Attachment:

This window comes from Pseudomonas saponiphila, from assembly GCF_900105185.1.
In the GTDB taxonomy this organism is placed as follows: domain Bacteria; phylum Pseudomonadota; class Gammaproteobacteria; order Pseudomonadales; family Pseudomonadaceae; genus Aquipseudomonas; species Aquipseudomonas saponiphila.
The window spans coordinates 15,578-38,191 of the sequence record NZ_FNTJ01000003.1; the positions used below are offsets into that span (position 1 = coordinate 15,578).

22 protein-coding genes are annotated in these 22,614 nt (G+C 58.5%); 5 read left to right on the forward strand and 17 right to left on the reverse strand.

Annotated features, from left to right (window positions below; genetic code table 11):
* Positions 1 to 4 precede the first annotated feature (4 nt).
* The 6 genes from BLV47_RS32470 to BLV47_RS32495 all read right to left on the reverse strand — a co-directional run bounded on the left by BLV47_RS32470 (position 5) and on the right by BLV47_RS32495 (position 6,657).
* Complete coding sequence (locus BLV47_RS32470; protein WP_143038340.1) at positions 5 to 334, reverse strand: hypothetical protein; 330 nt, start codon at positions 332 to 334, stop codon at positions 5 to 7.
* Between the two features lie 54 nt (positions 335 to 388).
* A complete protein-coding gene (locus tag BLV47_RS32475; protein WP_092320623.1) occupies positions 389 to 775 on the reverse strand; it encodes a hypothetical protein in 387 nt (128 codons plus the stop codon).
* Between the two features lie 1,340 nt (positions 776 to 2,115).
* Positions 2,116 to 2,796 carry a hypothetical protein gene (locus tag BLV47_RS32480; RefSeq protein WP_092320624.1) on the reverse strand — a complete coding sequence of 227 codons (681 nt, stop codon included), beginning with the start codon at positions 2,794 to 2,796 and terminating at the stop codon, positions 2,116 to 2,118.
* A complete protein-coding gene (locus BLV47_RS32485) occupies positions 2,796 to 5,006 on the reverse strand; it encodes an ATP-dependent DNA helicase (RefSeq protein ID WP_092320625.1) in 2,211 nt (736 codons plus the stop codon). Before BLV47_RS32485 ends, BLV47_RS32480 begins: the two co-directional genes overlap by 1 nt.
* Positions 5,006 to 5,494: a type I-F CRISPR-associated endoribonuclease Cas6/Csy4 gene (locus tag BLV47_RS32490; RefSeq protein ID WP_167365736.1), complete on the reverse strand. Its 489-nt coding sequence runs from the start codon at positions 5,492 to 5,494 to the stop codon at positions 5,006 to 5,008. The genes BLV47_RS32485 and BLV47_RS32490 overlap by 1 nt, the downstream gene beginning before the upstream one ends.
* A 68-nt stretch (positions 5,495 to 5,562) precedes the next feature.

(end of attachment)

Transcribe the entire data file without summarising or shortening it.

This window comes from Pseudomonas saponiphila, from assembly GCF_900105185.1.
In the GTDB taxonomy this organism is placed as follows: domain Bacteria; phylum Pseudomonadota; class Gammaproteobacteria; order Pseudomonadales; family Pseudomonadaceae; genus Aquipseudomonas; species Aquipseudomonas saponiphila.
The window spans coordinates 15,578-38,191 of the sequence record NZ_FNTJ01000003.1; the positions used below are offsets into that span (position 1 = coordinate 15,578).

22 protein-coding genes are annotated in these 22,614 nt (G+C 58.5%); 5 read left to right on the forward strand and 17 right to left on the reverse strand.

Annotated features, from left to right (window positions below; genetic code table 11):
* Positions 1 to 4 precede the first annotated feature (4 nt).
* The 6 genes from BLV47_RS32470 to BLV47_RS32495 all read right to left on the reverse strand — a co-directional run bounded on the left by BLV47_RS32470 (position 5) and on the right by BLV47_RS32495 (position 6,657).
* Complete coding sequence (locus BLV47_RS32470; protein WP_143038340.1) at positions 5 to 334, reverse strand: hypothetical protein; 330 nt, start codon at positions 332 to 334, stop codon at positions 5 to 7.
* Between the two features lie 54 nt (positions 335 to 388).
* A complete protein-coding gene (locus tag BLV47_RS32475; protein WP_092320623.1) occupies positions 389 to 775 on the reverse strand; it encodes a hypothetical protein in 387 nt (128 codons plus the stop codon).
* Between the two features lie 1,340 nt (positions 776 to 2,115).
* Positions 2,116 to 2,796 carry a hypothetical protein gene (locus tag BLV47_RS32480; RefSeq protein WP_092320624.1) on the reverse strand — a complete coding sequence of 227 codons (681 nt, stop codon included), beginning with the start codon at positions 2,794 to 2,796 and terminating at the stop codon, positions 2,116 to 2,118.
* A complete protein-coding gene (locus BLV47_RS32485) occupies positions 2,796 to 5,006 on the reverse strand; it encodes an ATP-dependent DNA helicase (RefSeq protein ID WP_092320625.1) in 2,211 nt (736 codons plus the stop codon). Before BLV47_RS32485 ends, BLV47_RS32480 begins: the two co-directional genes overlap by 1 nt.
* Positions 5,006 to 5,494: a type I-F CRISPR-associated endoribonuclease Cas6/Csy4 gene (locus tag BLV47_RS32490; RefSeq protein ID WP_167365736.1), complete on the reverse strand. Its 489-nt coding sequence runs from the start codon at positions 5,492 to 5,494 to the stop codon at positions 5,006 to 5,008. The genes BLV47_RS32485 and BLV47_RS32490 overlap by 1 nt, the downstream gene beginning before the upstream one ends.
* A 68-nt stretch (positions 5,495 to 5,562) precedes the next feature.